Netflix tops 200 million subscribers with year-end flourish, stock jumps 10% - MarketWatch
Streaming service bounces back from third-quarter stall to top 8 million new customers in holiday period, though earnings come in lighter than expected
Netflix Inc. topped 200 million streaming subscribers for the first time at the end of 2020, as sign-ups surged yet again despite higher prices in the U.S. and Canada.On Tuesday afternoon, Netflix NFLX, +0.76% reported 8.5 million net new subscribers in its fourth quarter, a dramatic uptick from the 2.2 million reported in the previous quarter and well ahead of Netflix and analyst estimates. Netflix lured 25.9 million new subscribers in the first half of the year, as shelter-in-place orders related to the COVID-19 pandemic spread globally, for an annual net gain of 36.6 million subscribers to 203.7 million total. That performance led to Netflix revenue rising to $25 billion for the first time, and profit increasing 48% for the full year. Executives gave investors a special treat after the big gains, telling them that they expect the cash generated by the business should reliably finance day-to-day operations moving forward, after years of using massive debt to finance its growing library of video content. The news sent Netflix shares up more than 10% in after-hours trading Tuesday, despite profits being lower than expected. After big gains amid the early-2020 surge, Netflix shares had calmed down in the second half of the year, and were down more than 5% in the past three months. The No. 1 streaming service reported fourth-quarter net income of $542 million, or $1.19 a share, compared with net income of $1.30 a share in the year-ago quarter. Revenue improved to $6.64 billion from $5.47 billion a year ago. Analysts surveyed by FactSet had expected adjusted earnings of $1.36 a share on sales of $6.6 billion. After Netflix reported modest gains in the third quarter, there were fears that demand for Netflix was cooling amid intensifying competition, and content, from the likes of Walt Disney Co.s DIS, +0.48% Disney+ and Hulu, Apple Inc.s AAPL, +0.54% Apple TV+, AT&T Inc.s T, -0.75% HBO Max, Amazon.com Inc.s AMZN, +0.53% Prime Video, and Comcast Corp.s CMCSA, +0.32% Peacock. The big growth in streaming entertainment has led legacy competitors like Disney, WarnerMedia and Discovery to compete with us in new ways, which weve been expecting for many years, executives wrote in a letter to shareholders Tuesday. This is, in part, why we have been moving so quickly to grow and further strengthen our original content library across a wide range of genres and nations. Netflix has used massive amounts of debt to finance that content creation, but executives said in the letter that we believe we are very close to being sustainably [free-cash-flow] positive, and bolded only one bit of text in the entire letter. We believe we no longer have a need to raise external financing for our day-to-day operation, the bolded text in the letter reads. Netflix began increasing the price of popular streaming tiers in the U.S. and Canada near the end of last year as a way to counteract any slowing subscriber growth. Executives forecast that Netflix would woo a net 6 million new subscribers in the first quarter of the year, which would be a massive decline from more than 15 million who signed up as COVID-19 spread around the globe in the first quarter of 2020. While executives did not provide yearly guidance for subscription additions, they did say that operating margin growth would slow down, a signal that they expect to not add as many subscribers in 2021. After gross margin grew 5 percentage points to 18% in 2020, they expect more modest growth of around 2 percentage points, to 20%, this year. We intend to continue to grow our operating margin each year at an average rate of 3 percentage points per year over any few-year period, but we anticipate some lumpiness, executives wrote. Some years well be a little over (like in 2020), some years a little under (like in 2021). Netflix shares are up 48% over the past 12 months, while the S&P 500 index SPX, +0.81% has risen 14%.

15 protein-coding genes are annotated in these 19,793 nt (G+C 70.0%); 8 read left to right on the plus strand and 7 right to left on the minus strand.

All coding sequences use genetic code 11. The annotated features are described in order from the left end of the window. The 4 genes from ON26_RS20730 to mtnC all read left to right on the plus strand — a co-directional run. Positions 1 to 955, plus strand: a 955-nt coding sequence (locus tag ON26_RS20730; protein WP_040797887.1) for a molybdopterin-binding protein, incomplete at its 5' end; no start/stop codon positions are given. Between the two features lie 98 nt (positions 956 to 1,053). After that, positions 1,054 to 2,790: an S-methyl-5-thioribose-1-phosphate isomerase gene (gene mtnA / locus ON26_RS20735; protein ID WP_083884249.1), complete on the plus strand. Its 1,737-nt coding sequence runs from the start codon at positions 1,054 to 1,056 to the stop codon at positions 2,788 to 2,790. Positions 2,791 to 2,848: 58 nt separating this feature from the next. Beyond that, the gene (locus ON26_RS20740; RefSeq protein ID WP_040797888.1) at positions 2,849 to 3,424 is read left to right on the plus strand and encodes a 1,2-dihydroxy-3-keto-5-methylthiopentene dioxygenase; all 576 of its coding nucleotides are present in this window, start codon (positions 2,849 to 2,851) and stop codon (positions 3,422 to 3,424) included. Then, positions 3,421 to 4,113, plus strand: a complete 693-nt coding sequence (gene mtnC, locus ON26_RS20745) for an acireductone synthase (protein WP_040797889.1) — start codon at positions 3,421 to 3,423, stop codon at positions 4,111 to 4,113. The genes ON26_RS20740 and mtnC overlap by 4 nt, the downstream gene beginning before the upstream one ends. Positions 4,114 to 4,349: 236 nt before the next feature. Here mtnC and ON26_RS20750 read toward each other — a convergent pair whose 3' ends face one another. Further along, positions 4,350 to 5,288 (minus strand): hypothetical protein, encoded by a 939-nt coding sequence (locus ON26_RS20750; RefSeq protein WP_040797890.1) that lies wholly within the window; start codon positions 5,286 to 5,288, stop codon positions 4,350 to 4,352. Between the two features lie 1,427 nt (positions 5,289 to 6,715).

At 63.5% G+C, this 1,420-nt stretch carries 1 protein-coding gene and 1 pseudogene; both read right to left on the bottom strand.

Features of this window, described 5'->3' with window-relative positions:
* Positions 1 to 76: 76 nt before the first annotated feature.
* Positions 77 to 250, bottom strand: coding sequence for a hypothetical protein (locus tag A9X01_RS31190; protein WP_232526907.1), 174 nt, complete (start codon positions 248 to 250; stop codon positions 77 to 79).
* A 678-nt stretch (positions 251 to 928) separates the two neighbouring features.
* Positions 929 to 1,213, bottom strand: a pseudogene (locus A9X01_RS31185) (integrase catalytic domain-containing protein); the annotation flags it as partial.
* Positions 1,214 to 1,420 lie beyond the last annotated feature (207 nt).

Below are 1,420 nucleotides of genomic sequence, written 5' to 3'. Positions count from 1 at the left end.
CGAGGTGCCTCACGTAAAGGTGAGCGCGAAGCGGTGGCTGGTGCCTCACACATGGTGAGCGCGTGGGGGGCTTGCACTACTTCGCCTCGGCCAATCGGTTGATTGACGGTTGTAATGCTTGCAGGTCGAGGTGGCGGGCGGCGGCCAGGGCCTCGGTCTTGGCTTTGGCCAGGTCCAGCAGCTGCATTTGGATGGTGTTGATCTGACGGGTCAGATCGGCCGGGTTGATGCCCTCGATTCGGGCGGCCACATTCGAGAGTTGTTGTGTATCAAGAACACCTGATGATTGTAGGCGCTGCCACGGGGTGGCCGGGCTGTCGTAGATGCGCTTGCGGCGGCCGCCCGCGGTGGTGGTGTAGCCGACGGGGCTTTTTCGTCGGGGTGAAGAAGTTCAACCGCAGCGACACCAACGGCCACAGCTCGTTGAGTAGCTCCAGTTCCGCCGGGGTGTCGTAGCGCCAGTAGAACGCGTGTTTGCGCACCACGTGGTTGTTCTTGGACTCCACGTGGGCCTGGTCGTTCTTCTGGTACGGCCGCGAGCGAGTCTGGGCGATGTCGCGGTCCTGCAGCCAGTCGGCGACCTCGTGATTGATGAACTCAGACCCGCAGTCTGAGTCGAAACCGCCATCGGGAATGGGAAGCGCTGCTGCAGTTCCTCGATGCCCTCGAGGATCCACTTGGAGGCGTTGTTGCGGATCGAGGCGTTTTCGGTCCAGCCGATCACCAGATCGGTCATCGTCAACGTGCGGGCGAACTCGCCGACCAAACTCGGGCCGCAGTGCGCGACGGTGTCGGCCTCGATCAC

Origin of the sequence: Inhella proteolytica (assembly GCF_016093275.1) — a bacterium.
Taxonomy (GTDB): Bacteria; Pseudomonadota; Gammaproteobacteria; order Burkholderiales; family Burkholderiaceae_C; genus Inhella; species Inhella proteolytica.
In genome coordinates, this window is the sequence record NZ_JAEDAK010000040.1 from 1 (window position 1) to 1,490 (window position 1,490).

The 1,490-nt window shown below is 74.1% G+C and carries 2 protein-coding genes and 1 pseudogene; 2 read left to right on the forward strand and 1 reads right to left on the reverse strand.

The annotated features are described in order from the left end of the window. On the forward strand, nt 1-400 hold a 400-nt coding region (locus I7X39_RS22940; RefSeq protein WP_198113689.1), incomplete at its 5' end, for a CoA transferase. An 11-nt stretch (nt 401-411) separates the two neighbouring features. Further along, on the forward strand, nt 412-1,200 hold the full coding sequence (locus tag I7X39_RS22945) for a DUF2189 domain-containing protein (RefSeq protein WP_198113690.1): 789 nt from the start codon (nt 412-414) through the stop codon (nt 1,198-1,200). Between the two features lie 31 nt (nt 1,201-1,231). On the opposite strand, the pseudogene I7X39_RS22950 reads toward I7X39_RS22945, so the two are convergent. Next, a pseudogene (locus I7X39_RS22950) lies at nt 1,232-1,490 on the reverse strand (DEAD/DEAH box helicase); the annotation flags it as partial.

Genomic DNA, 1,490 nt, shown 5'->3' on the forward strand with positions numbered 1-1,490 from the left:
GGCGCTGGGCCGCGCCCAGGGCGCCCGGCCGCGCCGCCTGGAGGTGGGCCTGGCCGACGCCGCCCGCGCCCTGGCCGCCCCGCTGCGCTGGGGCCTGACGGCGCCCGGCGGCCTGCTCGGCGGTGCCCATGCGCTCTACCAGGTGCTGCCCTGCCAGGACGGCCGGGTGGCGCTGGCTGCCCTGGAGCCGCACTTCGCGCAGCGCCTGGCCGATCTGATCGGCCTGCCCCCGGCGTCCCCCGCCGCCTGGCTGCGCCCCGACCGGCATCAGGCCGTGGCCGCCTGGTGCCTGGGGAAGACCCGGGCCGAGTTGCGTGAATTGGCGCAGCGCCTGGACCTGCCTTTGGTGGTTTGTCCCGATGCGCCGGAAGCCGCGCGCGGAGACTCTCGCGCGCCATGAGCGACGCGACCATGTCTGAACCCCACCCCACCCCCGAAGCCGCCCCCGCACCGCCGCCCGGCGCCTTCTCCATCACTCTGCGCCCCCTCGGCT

In parting shot, Trump administration revokes licenses to do business with Huawei: report - MarketWatch
Intel, other suppliers reportedly have approvals revoked, while new license applications will be rejected in Trump administration’s waning days
The Trump administration has notified Intel Corp. and other tech companies that it is revoking licenses to do business with Chinas Huawei Technologies Co. and rejecting new license applications, Reuters reported Sunday.The latest move against Chinese tech companies comes just days ahead of Trumps departure from the White House on Wednesday. The U.S. claims telecom-equipment maker Huawei is a threat to national security.The Trump administration restricted U.S. companies from doing business with Huawei in 2019, but a handful including Intel INTC, -2.82% had since been granted special approval to do so. Citing unnamed sources, Reuters reported eight licenses have been revoked from four companies, and cited a Friday email from the Semiconductor Industry Association describing the Commerce Departments intent to deny a significant number of license requests for exports to Huawei. Reuters said the vast majority of about 150 pending license applications, worth about $120 billion in goods and services, were denied. The Trump administration has taken punitive action against a number of Chinese companies in recent months, including a failed attempt to ban TikTok and an executive order that forced the New York Stock Exchange to delist Chinas three largest telecom companies. It is unclear if the incoming Biden administration will continue the restrictions against Chinese companies, with some experts predicting the orders could be paused while the new administration reviews the cases.